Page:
Quenton's been a good friend to us at local shows over the years, ever since he was working with Committed Comics. Always has time for the kids and always willing to talk about howÂ it's done.
There's Emily again, still talking to Kathleen. I'm next to her, a little distracted because Ciara's wandered off. My students can be divided into two groups, really -- those who want to create comics and those who just like being around comics. Ciara had just discovered quarter boxes and was busy spending every last cent she had on them. Julie caught this one of her looking like she'd accidentally stumbled into the promised land. All those comics. All for sale.
I suspect that the reason Ciara didn't hear Julie telling her to look at the camera was because she was too distracted by the golden glow and angel chorus that appeared when she saw those quarter boxes. (Don't ask me about that copy of Cable she's holding,Â it's news to me. I thought she was a shoujo manga fan like all the other girls.)
Karl Kesel was our out-of-town headliner this time, and the funny thing was that none of the girls could be bothered to talk to him at all. They wanted to talk to Kathleen and Quenton.Â (I, on the other hand, was thrilled to get a chance to talk to Mr. Kesel. I'm a big fan of his work, especially on the FF. Damn kids don't know what they're missing.) Anyway,Â he and I had a nice chat, he was delighted by the whole idea of the class and did us a wonderful sketch for our class scrapbook: a cheery Ben Grimm saying, 1) If you can see it in your head already, it's always easier to draw it! 2) If you're not happy with what you draw, that's good! But don't let that discourage you! Always try to get better!
I should add that one of the reasons I like to get the kids to the local shows is that it's a great entry point for parents too. Suddenly they grasp that this is a real thing for their child, there are actual adults that do this work professionally, and seeing a comics pro drop everything to make time for their kid is one of the best things that can happen to our class credibility. (It's an enormous help at budget-proposal time.) Here you can see Anna and her mother. Anna's mom was really struggling to understand the whole thing, she had absolutely no point of reference at all. I don't think she'd ever laid eyes on a comic book before.
God only knows what Anna had to do to get her mother to bring her today, but it was time well spent. Kathleen Webb, bless her, actuallyÂ wroteÂ her out a list of comics she thought would be enjoyable for Anna that they could look for. Whereupon they went off to the dealer area to search them out.
We had a close call at one of the quarter boxes, when Anna pulled out an issue of the Catwoman Year One mini from 1987Â and her mother said, "Oh, there's a comic book about Catwoman?" and Julie dived in to grab it, hastily pointing out the FOR MATURE AUDIENCES label on it. I have a whole rant about how familiar characters who have cartoons and toys really shouldn't be starring in Mature Audiences titles aboutÂ taking revenge onÂ a pimp, and this kind of close call is why... but I'll spare you since I got most of it out of my system chatting with Heidi Meeley from Comics Fairplay and her husband Jim. It was great fun meeting them and we're looking forward to getting to hang out with them a little more at Emerald City.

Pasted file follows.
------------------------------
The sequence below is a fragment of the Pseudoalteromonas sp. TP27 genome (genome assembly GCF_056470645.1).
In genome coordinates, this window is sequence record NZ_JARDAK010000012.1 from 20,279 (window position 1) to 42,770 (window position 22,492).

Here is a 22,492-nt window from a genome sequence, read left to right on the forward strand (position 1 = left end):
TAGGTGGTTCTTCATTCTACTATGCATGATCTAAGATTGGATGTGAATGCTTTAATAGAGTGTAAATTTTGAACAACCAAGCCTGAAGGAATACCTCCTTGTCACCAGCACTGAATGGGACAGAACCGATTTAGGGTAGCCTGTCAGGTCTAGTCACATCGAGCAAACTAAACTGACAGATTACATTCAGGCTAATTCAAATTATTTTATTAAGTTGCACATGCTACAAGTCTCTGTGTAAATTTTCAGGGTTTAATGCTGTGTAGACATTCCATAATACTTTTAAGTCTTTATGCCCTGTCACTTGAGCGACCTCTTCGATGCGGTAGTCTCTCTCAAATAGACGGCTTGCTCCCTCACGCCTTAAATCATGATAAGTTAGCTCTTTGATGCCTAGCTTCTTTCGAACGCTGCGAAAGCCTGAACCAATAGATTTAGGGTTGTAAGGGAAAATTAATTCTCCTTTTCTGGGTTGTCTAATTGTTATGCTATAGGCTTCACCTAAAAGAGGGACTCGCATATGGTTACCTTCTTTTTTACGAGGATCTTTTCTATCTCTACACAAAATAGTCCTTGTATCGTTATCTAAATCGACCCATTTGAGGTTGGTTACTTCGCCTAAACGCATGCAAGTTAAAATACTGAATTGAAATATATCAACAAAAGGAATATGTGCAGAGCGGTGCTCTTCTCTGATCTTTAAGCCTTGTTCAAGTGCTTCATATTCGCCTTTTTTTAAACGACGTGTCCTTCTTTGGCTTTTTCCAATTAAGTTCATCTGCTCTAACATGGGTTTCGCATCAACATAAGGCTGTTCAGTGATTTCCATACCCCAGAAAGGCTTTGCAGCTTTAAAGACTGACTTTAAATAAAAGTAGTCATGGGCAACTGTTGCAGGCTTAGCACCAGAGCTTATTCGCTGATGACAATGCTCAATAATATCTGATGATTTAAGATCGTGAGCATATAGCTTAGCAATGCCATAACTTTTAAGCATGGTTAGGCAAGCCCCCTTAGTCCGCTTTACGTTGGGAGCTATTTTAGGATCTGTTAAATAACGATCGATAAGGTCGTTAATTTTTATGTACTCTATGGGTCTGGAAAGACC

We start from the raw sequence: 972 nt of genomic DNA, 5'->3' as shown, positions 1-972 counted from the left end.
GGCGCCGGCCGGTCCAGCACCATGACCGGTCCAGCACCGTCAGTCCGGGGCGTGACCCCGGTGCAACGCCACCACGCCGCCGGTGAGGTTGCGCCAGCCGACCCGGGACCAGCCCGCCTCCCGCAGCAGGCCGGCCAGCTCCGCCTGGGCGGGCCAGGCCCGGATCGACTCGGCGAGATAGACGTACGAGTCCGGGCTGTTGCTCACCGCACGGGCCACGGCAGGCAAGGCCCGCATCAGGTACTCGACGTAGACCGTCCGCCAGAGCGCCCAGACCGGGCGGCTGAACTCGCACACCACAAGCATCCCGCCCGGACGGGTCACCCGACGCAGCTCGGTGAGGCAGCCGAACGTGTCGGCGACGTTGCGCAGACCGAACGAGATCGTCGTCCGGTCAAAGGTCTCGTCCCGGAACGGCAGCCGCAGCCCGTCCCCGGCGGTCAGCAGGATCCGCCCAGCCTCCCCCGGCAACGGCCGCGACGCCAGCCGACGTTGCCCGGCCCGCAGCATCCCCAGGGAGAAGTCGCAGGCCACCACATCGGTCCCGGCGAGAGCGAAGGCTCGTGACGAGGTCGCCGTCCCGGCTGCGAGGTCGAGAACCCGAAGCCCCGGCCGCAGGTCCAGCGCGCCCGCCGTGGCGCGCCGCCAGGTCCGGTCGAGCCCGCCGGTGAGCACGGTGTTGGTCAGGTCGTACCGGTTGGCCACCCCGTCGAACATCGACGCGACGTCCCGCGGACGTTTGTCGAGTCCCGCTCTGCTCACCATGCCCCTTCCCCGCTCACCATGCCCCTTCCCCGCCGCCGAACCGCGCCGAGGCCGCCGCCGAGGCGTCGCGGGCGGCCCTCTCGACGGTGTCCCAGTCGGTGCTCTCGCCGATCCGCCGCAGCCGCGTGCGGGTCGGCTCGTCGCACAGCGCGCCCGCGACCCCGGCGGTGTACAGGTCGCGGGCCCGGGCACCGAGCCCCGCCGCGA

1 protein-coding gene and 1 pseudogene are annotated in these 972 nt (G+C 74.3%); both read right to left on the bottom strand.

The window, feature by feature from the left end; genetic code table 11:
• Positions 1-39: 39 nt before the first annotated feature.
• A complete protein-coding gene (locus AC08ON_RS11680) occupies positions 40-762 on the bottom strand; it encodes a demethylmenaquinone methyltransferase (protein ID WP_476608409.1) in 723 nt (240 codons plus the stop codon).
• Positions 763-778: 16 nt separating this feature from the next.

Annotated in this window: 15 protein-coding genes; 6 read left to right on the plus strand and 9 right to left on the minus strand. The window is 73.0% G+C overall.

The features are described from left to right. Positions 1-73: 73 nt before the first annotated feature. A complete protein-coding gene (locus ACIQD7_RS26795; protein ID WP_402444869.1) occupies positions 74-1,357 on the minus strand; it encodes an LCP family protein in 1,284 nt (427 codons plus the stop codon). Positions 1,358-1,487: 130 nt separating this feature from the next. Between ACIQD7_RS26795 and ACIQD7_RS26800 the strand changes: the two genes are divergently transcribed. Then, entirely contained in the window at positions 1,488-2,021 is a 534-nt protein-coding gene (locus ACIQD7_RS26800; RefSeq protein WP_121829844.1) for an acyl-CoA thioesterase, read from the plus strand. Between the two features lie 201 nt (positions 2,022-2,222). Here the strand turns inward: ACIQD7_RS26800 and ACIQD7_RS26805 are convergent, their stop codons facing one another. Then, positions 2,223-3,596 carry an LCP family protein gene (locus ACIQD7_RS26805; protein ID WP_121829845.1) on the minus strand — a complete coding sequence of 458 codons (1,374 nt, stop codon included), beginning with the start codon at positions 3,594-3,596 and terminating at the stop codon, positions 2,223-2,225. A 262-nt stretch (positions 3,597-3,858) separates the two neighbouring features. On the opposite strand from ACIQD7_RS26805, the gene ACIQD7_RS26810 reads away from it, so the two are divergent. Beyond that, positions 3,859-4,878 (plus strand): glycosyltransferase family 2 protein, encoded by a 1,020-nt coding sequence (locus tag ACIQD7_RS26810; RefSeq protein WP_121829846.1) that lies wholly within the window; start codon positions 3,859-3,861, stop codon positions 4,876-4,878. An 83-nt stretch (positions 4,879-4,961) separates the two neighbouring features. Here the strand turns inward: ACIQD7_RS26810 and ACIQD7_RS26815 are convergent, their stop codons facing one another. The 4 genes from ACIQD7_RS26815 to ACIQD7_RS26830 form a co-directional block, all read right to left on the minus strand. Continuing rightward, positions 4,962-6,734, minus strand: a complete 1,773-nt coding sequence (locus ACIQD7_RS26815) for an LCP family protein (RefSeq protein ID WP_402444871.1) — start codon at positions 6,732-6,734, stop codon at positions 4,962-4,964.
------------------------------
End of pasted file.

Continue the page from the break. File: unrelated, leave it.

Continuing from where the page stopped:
We did get in a little shopping of our own. I found some issues of Savage Sword I'd been after... the second run of Roy Thomas stories is my current collector hunt, from #190 on through to the end of the title with #235.
Those are damn hard to find and it's probably going to be another decade before Dark Horse even considers collecting them, assuming they still have the license. It's one of those collector quests I like to pick at when I'm at a show. I am more of a reader than a collector, but I do have enough of the OCD completist impulse to enjoy the hunt.
And I found another wonderful old Gold Key Voyage To The Bottom of the Sea, featuring the demented stories of the Giolitti studio.
It really is Irwin Allen done with a Fellini sensibility. Even if I didn't have an irrational love for the adventures of the Seaview I think I'd still love these books, justÂ because they are so damn weird.
And Julie found something for herself, too. My wife loves Peanuts -- when we go to Comic-Con in San Diego she practically camps out at the Schulz museum booth -- and she enjoys tracking down the old Gold Key books.
I got interested in these myself after she found the first one a year or two ago. In the early 60's, Schulz took on an assistant, a fellow named Dale Hale -- you'll find out more about him here -- and Hale was the one who actually produced Peanuts comic book stories for Dell/Gold Key. As far as I know this was the only time Schulz let anyone else draw Peanuts comics for print.Â The stories are fun and very much in the spirit of the original strip. I have to believe that they were produced in the studio with Schulz' blessing at least, he had to have signed off on them... but they're NOT Schulz, the sensibility isn't quite as bleak, there's more of a sitcom vibe. There were only about ten or twelve issues of these books published by Gold Key, and today Julie acquired her third.
So that was our day at the show. Many, many thanks to all the pros who were so gracious and giving of their time -- you have no idea how much it means to these kids, those girls got a year's worth of energy out of the few minutes you gave them today.
Â See you next week.